16Oct 16 October, 2019. Wednesday of Week 28

1st Reading: Romans 2:1-11

Jew and gentile will be judged by the same criteria

You have no excuse, whoever you are, when you judge others; for in passing judgment on another you condemn yourself, because you, the judge, are doing the very same things. You say, “We know that God’s judgment on those who do such things is in accordance with truth.” Do you imagine, whoever you are, that when you judge those who do such things and yet do them yourself, you will escape the judgment of God? Or do you despise the riches of his kindness and forbearance and patience? Do you not realize that God’s kindness is meant to lead you to repentance? But by your hard and impenitent heart you are storing up wrath for yourself on the day of wrath, when God’s righteous judgment will be revealed. For he will repay according to each one’s deeds: to those who by patiently doing good seek for glory and honour and immortality, he will give eternal life; while for those who are self-seeking and who obey not the truth but wickedness, there will be wrath and fury. There will be anguish and distress for everyone who does evil, the Jew first and also the Greek, but glory and honour and peace for everyone who does good, the Jew first and also the Greek. For God shows no partiality.

Responsorial: Psalm 61:2-3, 6-7, 9

R./: Lord, you give back to all according to their works

In God alone be at rest, my soul;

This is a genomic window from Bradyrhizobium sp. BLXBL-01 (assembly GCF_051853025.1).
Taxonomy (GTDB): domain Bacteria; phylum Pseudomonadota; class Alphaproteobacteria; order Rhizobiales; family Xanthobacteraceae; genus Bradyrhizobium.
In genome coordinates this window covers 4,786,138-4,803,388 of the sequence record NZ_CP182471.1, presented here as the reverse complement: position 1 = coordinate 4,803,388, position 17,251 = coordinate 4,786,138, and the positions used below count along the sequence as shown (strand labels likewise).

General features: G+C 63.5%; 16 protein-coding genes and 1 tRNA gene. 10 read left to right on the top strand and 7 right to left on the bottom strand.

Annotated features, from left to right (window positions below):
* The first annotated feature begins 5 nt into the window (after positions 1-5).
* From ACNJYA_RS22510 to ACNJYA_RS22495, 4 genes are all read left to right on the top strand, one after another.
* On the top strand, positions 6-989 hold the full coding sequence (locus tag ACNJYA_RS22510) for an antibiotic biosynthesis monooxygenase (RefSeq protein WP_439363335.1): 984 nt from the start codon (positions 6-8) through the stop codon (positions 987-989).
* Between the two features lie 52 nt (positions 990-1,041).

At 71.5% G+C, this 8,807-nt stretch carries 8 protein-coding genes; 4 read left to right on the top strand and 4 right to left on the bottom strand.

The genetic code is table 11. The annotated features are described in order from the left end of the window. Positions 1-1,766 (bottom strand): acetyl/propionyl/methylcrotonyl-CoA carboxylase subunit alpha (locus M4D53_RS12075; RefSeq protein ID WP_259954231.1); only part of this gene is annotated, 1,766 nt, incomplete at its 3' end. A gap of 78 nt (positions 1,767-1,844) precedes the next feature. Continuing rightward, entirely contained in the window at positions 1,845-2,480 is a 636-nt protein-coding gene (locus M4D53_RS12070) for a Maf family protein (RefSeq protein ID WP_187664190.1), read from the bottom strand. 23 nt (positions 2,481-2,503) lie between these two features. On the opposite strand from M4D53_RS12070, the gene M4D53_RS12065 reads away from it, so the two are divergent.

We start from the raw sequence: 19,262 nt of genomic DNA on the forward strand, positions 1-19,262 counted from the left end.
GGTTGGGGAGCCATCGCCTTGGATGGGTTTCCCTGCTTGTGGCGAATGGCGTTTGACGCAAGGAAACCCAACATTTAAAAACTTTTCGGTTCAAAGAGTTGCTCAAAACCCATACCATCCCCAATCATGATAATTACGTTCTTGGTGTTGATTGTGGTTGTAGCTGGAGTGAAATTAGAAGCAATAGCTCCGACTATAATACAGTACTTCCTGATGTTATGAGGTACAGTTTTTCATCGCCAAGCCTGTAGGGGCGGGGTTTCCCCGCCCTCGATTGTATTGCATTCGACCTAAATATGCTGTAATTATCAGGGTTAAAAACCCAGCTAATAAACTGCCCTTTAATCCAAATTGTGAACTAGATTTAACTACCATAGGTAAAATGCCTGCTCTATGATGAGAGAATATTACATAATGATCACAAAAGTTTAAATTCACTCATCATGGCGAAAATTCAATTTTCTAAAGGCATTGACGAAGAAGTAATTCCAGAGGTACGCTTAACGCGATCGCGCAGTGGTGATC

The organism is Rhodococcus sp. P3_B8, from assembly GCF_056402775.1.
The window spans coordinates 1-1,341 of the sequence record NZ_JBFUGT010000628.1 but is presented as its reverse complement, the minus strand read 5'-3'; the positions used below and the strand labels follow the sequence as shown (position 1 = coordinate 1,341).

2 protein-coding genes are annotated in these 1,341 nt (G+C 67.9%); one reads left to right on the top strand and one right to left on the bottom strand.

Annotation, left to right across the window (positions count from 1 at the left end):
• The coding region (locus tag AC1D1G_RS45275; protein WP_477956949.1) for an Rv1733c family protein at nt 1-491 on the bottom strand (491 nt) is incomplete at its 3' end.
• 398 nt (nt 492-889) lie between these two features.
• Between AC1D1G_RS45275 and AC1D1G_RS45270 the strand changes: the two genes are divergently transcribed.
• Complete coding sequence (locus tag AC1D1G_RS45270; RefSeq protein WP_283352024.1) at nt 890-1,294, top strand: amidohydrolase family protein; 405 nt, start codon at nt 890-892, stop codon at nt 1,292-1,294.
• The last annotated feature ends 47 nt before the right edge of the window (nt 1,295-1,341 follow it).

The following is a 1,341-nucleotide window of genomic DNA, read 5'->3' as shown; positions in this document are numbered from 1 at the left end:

for my hope comes from him.
He alone is my rock, my stronghold,
my fortress: I stand firm. (R./)

Take refuge in God all you people.
Trust him at all times.
Pour out your hearts before him
for God is our refuge. (R./)

Gospel: Luke 11:42-46

Woe to Pharisees and lawyers who insist on impossible legal details

Jesus said, “Woe to you Pharisees! For you tithe mint and rue and herb of all kinds, and neglect justice and the love of God; it is these you ought to have practiced, without neglecting the others. Woe to you Pharisees! For you love to have the seat of honour in the synagogues and to be greeted with respect in the marketplaces. Woe to you! For you are like unmarked graves, and people walk over them without realizing it.”

One of the lawyers answered him, “Teacher, when you say these things, you insult us too.” And he said, “Woe also to you lawyers! For you load people with burdens hard to bear, and you yourselves do not lift a finger to ease them.”


Liberty, not Licence

The Scriptures promote freedom and the primacy of love, but warn against libertinism and individualism. Jesus’ teaching on this is carefully nuanced. He criticises how the Pharisees put a priority on payment of tithes, while neglecting justice and the love of God. The latter are more important, says Jesus, but he adds, “without omitting the other.” He did not campaign against the Mosaic law. In fact, he observed it carefully and always gave a good reason for departing from it, such as when defending his disciples for eating grains of corn on the Sabbath.